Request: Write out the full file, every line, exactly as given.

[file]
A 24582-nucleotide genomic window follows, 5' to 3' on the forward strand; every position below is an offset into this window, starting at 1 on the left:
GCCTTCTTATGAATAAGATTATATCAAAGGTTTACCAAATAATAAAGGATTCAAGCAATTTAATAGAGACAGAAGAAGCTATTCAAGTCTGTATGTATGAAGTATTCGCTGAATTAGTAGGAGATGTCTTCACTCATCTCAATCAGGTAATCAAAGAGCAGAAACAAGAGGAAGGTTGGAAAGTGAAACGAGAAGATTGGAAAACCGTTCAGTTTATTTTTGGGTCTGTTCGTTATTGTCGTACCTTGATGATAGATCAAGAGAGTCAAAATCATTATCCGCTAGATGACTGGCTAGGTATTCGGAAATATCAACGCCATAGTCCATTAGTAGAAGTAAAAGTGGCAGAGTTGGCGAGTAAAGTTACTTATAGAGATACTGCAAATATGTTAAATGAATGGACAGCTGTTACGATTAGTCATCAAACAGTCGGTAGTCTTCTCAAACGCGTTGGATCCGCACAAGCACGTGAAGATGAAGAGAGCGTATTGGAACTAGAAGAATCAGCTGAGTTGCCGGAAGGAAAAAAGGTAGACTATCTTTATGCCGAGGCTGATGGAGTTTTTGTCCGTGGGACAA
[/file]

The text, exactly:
A 24582-nucleotide genomic window follows, 5' to 3' on the forward strand; every position below is an offset into this window, starting at 1 on the left:
GCCTTCTTATGAATAAGATTATATCAAAGGTTTACCAAATAATAAAGGATTCAAGCAATTTAATAGAGACAGAAGAAGCTATTCAAGTCTGTATGTATGAAGTATTCGCTGAATTAGTAGGAGATGTCTTCACTCATCTCAATCAGGTAATCAAAGAGCAGAAACAAGAGGAAGGTTGGAAAGTGAAACGAGAAGATTGGAAAACCGTTCAGTTTATTTTTGGGTCTGTTCGTTATTGTCGTACCTTGATGATAGATCAAGAGAGTCAAAATCATTATCCGCTAGATGACTGGCTAGGTATTCGGAAATATCAACGCCATAGTCCATTAGTAGAAGTAAAAGTGGCAGAGTTGGCGAGTAAAGTTACTTATAGAGATACTGCAAATATGTTAAATGAATGGACAGCTGTTACGATTAGTCATCAAACAGTCGGTAGTCTTCTCAAACGCGTTGGATCCGCACAAGCACGTGAAGATGAAGAGAGCGTATTGGAACTAGAAGAATCAGCTGAGTTGCCGGAAGGAAAAAAGGTAGACTATCTTTATGCCGAGGCTGATGGAGTTTTTGTCCGTGGGACAA